“Bizarre Foods” host Andrew Zimmern and “Top Chef” judge Tom Colicchio were among the chefs lobbying on Capitol Hill this week on behalf of Plate of the Union, a group that advocates for better, healthier food, fewer hungry Americans and food policy that’s less beholden to corporate interests.
The idea for a march came from José Andrés, the famous chef who recently settled a legal dispute with President Trump’s company. In February, Andrés “turned to Tom Colicchio and I and said, ‘We need to have a million people in front of the Capitol,’ ” Zimmern said. “We had the Million Woman March, we had the Million Man March. How many people could we get out there marching for food? I think José is right.”
Many chefs have spoken out about immigration for months. Though there still aren’t concrete plans for a food march, the call for one adds to mounting criticism of the Republican-led Congress’s agenda, particularly as many Republican lawmakers have been eager to cut back on the Supplemental Nutrition Assistance Program (SNAP), commonly known as food stamps.
Zimmern and Colicchio are specifically speaking up on behalf of the Farm Bill, far-reaching legislation expiring in September 2018 that affects everything from agricultural subsidies to international food aid and is revised and passed about every five years. They’re calling for the bill to help meet the country’s demand for organic food, as well as for more transparency in the way food is grown, processed and labeled.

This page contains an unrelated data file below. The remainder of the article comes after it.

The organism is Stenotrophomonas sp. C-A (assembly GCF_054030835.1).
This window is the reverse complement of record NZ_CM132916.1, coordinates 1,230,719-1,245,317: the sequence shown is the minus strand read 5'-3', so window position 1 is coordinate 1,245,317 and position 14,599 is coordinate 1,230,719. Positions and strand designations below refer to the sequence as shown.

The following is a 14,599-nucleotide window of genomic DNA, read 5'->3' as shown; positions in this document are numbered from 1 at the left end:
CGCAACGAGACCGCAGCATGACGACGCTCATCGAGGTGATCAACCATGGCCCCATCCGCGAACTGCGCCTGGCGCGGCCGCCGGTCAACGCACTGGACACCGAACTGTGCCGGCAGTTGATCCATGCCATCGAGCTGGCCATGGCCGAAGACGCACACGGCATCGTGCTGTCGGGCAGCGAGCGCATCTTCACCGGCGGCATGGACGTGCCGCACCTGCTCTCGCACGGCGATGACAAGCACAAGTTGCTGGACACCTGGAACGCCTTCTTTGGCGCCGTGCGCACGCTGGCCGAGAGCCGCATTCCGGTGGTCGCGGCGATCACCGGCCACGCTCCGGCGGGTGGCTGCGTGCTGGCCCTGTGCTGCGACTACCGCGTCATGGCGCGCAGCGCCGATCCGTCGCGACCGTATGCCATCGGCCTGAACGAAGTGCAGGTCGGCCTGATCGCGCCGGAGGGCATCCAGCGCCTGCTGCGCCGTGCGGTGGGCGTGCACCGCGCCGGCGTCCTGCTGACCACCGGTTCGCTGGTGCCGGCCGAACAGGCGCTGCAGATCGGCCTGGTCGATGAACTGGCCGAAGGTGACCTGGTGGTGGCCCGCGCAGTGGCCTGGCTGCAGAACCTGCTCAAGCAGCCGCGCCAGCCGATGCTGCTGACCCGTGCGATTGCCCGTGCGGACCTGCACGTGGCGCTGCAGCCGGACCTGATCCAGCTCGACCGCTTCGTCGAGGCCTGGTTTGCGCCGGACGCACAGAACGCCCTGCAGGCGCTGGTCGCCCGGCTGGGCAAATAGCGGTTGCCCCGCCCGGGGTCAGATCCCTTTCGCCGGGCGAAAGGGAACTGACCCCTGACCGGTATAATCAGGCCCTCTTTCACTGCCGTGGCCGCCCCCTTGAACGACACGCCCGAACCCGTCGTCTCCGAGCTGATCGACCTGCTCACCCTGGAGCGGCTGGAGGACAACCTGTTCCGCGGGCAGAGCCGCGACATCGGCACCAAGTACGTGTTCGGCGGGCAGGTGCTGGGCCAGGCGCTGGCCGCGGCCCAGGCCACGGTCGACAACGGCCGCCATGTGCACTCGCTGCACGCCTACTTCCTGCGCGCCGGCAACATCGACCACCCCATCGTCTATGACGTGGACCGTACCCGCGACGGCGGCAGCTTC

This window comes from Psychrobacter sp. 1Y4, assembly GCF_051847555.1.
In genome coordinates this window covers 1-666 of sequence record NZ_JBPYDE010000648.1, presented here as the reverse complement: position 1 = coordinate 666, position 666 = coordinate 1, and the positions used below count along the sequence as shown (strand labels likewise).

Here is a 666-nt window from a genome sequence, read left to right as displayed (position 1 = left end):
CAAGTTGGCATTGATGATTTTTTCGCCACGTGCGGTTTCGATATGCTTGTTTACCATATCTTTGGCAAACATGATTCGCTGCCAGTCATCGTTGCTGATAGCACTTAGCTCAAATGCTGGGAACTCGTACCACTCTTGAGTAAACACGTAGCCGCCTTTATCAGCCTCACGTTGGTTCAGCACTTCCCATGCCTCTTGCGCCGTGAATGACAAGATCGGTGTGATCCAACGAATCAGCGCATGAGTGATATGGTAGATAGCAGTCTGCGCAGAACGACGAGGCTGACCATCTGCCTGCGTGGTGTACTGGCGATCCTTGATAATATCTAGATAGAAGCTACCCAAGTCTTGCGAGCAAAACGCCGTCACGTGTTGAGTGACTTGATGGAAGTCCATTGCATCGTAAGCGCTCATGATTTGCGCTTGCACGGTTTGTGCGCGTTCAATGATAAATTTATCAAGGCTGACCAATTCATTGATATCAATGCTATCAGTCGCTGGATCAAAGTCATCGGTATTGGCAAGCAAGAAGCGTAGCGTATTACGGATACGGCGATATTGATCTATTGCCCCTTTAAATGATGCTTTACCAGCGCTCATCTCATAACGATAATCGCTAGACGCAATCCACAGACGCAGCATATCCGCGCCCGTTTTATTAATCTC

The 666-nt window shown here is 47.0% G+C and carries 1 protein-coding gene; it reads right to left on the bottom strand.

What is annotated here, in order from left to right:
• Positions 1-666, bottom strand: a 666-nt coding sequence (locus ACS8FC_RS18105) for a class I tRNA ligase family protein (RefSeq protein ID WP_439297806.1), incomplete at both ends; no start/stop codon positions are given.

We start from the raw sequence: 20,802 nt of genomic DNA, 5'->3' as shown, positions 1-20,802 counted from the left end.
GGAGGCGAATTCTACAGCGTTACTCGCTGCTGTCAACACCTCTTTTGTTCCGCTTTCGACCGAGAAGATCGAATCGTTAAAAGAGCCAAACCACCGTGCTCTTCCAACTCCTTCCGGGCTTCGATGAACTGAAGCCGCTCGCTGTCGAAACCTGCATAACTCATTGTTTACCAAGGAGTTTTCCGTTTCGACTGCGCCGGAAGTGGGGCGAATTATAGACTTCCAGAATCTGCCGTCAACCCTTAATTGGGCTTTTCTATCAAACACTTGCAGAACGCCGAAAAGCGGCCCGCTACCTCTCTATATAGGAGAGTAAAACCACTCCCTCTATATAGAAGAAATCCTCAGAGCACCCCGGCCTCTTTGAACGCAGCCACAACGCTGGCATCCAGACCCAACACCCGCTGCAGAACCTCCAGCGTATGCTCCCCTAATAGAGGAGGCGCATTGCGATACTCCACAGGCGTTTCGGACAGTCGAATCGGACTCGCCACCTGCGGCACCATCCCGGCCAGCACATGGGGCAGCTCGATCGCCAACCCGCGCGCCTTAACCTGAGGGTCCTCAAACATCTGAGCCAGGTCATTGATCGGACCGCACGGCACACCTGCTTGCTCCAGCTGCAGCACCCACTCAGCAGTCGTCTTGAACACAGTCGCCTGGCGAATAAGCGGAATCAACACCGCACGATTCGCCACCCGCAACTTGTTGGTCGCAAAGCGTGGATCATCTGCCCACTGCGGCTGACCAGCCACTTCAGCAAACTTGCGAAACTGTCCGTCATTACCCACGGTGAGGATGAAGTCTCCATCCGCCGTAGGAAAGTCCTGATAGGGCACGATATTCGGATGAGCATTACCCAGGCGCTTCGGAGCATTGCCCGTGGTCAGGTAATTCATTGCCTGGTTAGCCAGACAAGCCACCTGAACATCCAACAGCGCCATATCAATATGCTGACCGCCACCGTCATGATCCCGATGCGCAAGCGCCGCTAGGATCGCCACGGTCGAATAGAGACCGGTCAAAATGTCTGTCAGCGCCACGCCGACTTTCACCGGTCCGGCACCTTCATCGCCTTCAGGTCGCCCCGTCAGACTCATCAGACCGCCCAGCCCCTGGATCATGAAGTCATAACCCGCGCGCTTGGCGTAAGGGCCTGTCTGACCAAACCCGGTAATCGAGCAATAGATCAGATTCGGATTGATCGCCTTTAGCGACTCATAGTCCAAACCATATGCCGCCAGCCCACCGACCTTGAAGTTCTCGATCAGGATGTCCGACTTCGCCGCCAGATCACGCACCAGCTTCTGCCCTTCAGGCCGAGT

Though chefs have been “falsely perceived as feeding the few, [they] have become obsessed with feeding the many, and are leading this charge,” said Colicchio, who was joined at a kickoff event Wednesday by Andrés and other local chefs, including Edward Lee of “The Mind of a Chef” and Succotash and Marjorie Meek-Bradley, a former “Top Chef” contestant and chef and co-owner of Smoked and Stacked.
“We need to work on renaming the Farm Bill the Food Bill, because that’s what it is,” Zimmern said. “It’s about what we do every day with food.”
The Farm Bill dictates government subsidies for crops, crop insurance, land conservation, food aid and trade, and a number of miscellaneous programs, like research of organic food. It can especially affect food assistance, like the SNAP program.
“The question is … does Donald Trump want to go down in history as the president that ended hunger? History will be very favorable to someone who does that,” Colicchio said. “Who wants to step up and take that responsibility?”
“It took us decades and decades to get Washington to start talking about food,” Zimmern said. “Right now our biggest issue is just to get people to leave it as it is.”
Food waste, a hot topic among chefs, is also high on Colicchio’s list — he lobbied on behalf of anti-waste legislation last year. If there were more tax incentives for farmers to repurpose edible but “ugly” unsalable foods, Colicchio said, it could be a win-win: It would alleviate hunger, put more money in farmers’ pockets and feel like a victory for Democrats and Republicans. “Nobody wants to see waste,” he said.
Colicchio thinks chefs are exactly the people to lead these efforts.
“I get it a lot: ‘Stick to the kitchen,’ ” said Colicchio, echoing his critics. “Everything that is on your plate is touched by policy and politics.”